A Cautious Reset of Belarus-EU Relations in the Making?

On 9 September the EU High Commissioner for Foreign Policy Federica Mogherini stated that the EU should "not to miss a new window of opportunity" in relations with Belarus after Alexander Lukashenka's decision to pardon six remaining political prisoners.

Although the West remains cautious, waiting for the outcome of the October presidential elections, this round of a warming in relations may indeed lead to a new format of interaction.

If the electoral campaign is calm, Minsk and Brussels have a good opportunity to launch fruitful and pragmatic cooperation in various important fields like trade, freedom of movement, investment and education. So far slow engagement seems the only realistic way to gradually Europeanise Belarus and balance Russian influence.

Lifting Sanctions? Not So Fast

After Lukashenka's "act of humanism" many Western governments have unequivocally welcomed this step. Many analysts were expecting the quick removal of European sanctions, but Brussels has taken a pause before doing so.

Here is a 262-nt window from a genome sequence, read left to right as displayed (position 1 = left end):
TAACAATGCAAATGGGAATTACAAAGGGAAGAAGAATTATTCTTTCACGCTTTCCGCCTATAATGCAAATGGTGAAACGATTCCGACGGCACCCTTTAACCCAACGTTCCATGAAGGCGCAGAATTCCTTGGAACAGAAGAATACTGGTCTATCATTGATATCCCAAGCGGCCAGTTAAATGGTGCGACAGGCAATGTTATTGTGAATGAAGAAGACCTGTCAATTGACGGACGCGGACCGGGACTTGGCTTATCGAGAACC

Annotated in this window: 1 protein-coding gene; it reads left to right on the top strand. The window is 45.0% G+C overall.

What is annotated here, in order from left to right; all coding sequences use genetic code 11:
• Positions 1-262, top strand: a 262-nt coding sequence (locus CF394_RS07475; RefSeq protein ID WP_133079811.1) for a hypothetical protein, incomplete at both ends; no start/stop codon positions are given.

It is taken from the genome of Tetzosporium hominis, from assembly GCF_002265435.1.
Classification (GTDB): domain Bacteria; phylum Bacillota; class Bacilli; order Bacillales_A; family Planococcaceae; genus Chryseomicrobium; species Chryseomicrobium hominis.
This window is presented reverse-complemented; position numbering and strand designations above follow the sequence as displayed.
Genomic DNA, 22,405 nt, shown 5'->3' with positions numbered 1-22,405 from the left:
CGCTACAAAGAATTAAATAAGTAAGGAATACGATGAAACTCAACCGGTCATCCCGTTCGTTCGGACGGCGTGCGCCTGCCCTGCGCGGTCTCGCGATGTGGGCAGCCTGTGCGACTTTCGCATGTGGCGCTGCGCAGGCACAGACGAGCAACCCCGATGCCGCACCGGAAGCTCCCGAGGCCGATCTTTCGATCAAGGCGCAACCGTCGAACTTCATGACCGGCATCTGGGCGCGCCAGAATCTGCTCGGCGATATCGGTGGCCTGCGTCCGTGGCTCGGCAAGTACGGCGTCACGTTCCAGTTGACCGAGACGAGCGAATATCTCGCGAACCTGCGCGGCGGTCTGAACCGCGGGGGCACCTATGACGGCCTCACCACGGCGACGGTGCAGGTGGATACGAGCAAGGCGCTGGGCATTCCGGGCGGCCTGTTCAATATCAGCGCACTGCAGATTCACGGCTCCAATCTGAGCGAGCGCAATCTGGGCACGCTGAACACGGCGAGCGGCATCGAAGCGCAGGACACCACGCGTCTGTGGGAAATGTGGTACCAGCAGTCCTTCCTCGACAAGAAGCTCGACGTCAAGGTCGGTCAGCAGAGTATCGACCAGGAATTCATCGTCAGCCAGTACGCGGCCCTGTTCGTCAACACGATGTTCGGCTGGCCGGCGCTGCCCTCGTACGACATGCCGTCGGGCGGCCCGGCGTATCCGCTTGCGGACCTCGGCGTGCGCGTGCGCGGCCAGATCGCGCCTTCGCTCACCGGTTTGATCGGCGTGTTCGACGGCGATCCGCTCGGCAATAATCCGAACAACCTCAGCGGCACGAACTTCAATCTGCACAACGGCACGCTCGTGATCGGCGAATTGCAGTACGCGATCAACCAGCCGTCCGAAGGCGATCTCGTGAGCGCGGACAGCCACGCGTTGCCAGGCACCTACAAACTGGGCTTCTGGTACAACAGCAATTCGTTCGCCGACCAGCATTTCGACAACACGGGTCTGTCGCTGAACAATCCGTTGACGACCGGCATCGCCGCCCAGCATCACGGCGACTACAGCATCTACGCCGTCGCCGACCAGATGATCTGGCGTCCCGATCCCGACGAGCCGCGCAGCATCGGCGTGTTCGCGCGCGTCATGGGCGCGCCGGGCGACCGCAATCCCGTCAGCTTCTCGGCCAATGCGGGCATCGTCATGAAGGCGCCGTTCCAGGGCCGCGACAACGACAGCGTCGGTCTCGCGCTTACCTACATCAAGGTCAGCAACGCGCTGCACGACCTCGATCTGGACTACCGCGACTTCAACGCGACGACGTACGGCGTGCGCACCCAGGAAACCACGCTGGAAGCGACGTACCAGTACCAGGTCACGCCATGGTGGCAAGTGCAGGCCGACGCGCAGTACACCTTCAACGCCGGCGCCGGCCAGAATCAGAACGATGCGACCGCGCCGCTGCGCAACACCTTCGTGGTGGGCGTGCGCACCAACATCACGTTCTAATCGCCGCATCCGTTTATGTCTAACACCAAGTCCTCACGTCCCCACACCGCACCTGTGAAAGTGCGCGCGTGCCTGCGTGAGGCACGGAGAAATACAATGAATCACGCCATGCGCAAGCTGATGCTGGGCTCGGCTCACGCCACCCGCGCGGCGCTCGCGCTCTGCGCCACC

The first high-rank Western official who visited Minsk after the political prisoners’ release was Gernot Erler, the German government coordinator for the Eastern Partnership and Russia. He reiterated approval of Lukashenka’s step but emphasised, that the EU was not going to revise sanctions before the elections scheduled for October 11. Erler stated that sanctions expire on 30 October and said that the EU member-states had “neither plans, nor grounds for reviewing them beforehand”.

Later, the head of Belgium MFA Didier Reynders and Federica Mogherini stated the same: no revision of sanctions before elections.

during the 2008-2010 reengagement between Minsk and Brussels the situation looked similar

This delay may disappoint the Belarusian authorities whose only motivation to release the political prisoners was to improve ties with the West. However, the EU’s implied rationale seems reasonable, it can be called "2010-syndrome".

During the 2008-2010 reengagement between Minsk and Brussels the situation looked similar: Russia scared its neighbours by intervening in Georgia, the Belarusian government distanced itself from the Kremlin's actions and released political prisoners. Contacts with the EU became more intensive and, finally, Brussels froze sanctions.

In 2010 many hoped Belarus was sincerely opening up to the West. A brutal crackdown on mass demonstration in Minsk on election night followed by 700 protesters being detained and more than 40 sent to jail ruined those hopes. The EU was widely shamed for naivety and had to reintroduce tough sanctions in 2011. These events rolled back relations to the lowest level in a decade.